Pete Gurr, a resident of American Samoa, was on his way to work when he felt an earthquake that originated 110 miles out at sea. Because of tsunami training he had received, he knew about the possibility of a deadly wave and drove down to the closest coastal village, where he warned the residents. Similarly, Tina Pule knew the earthquake was stronger than usual and told her parents to go inland.
Tsunami Research Keeping People Safe
Although they had just 10 to 15 minutes between the end of the shaking and the arrival of the first deadly wave to shore, many other American Samoa locals have similar stories of survival that USGS researchers heard when they arrived on the island to collect data immediately following the tsunami.
“Thanks to education efforts, thousands of locals had the knowledge to get to higher ground as soon as they felt shaking,” said Bruce Jaffe, a USGS oceanographer, who traveled to American Samoa with a rapid response team of tsunami scientists. “This research on water levels and sediment deposits immediately following a tsunami is an essential part of future education efforts because it is used to improve tsunami models — these are vital for designing evacuation routes, building stronger structures and determining the best areas for building.”
The USGS team also collected information to help interpret the geologic record to determine how frequently tsunamis of this magnitude are likely to strike American Samoa. Scientists can determine this frequency by examining sediment, because each tsunami that hits the area leaves a distinct, new sand layer or boulder deposit.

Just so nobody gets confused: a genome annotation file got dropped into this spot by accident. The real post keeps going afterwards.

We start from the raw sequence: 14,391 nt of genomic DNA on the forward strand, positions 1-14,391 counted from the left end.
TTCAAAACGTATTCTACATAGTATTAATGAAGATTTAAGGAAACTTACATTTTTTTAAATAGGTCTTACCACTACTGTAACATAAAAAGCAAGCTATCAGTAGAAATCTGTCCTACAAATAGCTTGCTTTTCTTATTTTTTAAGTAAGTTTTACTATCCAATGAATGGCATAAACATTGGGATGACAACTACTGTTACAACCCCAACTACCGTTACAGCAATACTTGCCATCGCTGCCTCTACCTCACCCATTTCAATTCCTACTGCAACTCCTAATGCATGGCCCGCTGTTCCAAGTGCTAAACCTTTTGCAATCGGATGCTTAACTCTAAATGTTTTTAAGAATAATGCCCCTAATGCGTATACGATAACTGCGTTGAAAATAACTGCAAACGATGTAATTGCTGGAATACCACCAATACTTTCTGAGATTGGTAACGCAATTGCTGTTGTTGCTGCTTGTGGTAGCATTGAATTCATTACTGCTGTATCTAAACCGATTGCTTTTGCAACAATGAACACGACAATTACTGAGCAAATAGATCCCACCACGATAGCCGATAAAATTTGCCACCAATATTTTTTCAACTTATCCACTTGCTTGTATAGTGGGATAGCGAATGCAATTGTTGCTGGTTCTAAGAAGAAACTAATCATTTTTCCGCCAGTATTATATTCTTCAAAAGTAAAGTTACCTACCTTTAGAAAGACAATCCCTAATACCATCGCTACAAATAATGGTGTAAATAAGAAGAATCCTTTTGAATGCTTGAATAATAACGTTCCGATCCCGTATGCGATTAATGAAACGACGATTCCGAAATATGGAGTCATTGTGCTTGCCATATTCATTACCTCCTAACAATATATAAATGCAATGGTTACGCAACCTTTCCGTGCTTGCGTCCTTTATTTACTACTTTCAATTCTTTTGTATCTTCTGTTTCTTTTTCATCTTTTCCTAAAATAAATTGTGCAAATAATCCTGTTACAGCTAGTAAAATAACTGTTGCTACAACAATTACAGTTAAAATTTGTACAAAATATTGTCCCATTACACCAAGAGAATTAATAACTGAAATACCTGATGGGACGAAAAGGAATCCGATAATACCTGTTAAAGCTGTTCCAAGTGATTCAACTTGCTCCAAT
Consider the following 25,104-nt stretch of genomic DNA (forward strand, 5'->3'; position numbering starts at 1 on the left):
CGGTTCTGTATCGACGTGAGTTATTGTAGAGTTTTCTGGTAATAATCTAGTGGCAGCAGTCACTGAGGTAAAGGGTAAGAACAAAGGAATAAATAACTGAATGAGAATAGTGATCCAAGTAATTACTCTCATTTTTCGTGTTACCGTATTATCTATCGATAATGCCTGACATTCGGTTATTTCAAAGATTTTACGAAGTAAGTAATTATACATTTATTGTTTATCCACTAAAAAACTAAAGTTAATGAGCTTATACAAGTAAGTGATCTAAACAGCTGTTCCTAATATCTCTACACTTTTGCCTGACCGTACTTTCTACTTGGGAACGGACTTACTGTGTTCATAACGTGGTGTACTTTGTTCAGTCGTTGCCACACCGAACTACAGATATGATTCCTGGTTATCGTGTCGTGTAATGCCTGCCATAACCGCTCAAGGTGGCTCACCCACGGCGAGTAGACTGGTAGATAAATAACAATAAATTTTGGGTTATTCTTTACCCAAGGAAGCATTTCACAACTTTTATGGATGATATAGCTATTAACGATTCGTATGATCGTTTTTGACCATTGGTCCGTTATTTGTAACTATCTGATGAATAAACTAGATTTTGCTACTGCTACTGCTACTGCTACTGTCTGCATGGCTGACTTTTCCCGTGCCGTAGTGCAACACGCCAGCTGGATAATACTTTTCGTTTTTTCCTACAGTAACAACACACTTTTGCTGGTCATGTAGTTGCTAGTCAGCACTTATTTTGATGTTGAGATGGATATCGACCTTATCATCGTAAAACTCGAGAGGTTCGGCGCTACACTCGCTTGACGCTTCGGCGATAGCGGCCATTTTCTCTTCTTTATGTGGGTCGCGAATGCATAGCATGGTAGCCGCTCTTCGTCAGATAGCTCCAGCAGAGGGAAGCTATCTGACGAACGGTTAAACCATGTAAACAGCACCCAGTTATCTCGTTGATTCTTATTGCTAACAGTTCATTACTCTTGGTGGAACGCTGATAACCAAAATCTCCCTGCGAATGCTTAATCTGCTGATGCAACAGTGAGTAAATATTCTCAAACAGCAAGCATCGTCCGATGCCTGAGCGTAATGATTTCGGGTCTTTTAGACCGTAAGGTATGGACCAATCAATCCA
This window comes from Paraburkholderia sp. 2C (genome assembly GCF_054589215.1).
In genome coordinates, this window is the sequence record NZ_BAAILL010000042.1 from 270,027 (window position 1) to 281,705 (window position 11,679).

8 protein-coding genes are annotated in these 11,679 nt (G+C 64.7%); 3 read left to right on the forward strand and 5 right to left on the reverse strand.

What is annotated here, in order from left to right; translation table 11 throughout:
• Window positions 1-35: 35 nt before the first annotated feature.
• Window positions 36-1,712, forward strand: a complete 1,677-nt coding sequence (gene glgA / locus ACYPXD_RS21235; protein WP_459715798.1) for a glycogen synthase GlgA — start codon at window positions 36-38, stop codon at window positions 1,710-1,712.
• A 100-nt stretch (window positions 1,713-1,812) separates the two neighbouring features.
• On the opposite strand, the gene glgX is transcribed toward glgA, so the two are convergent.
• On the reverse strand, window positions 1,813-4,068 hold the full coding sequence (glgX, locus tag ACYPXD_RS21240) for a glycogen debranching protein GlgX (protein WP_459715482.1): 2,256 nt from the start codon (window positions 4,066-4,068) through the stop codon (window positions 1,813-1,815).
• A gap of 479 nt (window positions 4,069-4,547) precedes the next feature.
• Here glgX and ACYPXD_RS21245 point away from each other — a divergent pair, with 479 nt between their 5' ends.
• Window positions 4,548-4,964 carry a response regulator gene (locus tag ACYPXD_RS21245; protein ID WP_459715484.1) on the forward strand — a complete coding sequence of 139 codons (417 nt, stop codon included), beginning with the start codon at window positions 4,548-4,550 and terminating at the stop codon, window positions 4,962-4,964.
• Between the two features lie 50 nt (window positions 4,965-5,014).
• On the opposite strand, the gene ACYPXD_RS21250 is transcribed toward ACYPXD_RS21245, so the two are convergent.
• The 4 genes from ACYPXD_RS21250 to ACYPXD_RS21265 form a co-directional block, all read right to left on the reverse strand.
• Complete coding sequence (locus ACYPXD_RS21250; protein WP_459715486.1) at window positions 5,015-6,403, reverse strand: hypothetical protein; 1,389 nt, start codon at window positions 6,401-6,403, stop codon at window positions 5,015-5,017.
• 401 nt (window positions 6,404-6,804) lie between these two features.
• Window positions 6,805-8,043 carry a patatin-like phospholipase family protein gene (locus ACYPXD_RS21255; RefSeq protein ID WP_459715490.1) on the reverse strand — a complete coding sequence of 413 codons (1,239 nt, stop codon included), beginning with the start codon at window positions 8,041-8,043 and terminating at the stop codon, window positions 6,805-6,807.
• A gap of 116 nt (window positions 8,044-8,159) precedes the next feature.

“We don’t know how often similarly large tsunamis strike American Samoa and whether larger tsunamis have hit the island in the past,” said Jaffe. “There are advantages to living on the coast, so people may live with the risk if it’s not likely that a tsunami this destructive will strike for a long period of time. This research helps us determine that risk.”
If the scientists had waited any longer than a week after the tsunami to collect this information, much of it would have been lost forever to clean-up efforts and natural processes. Just days after the tsunami, people were already scrubbing water marks from homes and removing debris, two of the best sources for determining where and how high the water flowed.
By continuing research on this tsunami, the USGS is working to improve the ability to interpret tsunami characteristics from the resulting deposits, determine the role coral reefs play in protecting the shore, and document and model how reef channels affect the tsunamis.
In addition to tsunami research, the USGS also sent a field party to deploy portable seismometers in American Samoa to detect aftershocks and collect valuable data for determining how ground motions vary in different parts of the island. This is a key parameter for making a seismic hazard assessment for American Samoa.
“Although we have come a long way in studying tsunamis in the last two decades, we must continue to focus on this kind of research because tsunamis are still poorly understood,” said USGS tsunami scientist Guy Gelfenbaum, who also traveled to American Samoa following the tsunami. “Having a better understanding of how a tsunami’s height and speed change as it moves onshore through this research will contribute to keeping people safe.”
Interviews with survivors, pictures of the damage, and maps of water heights used to make tsunami models can be found in “notes from the field” from this USGS team. The USGS team will continue to update this page as new information comes in.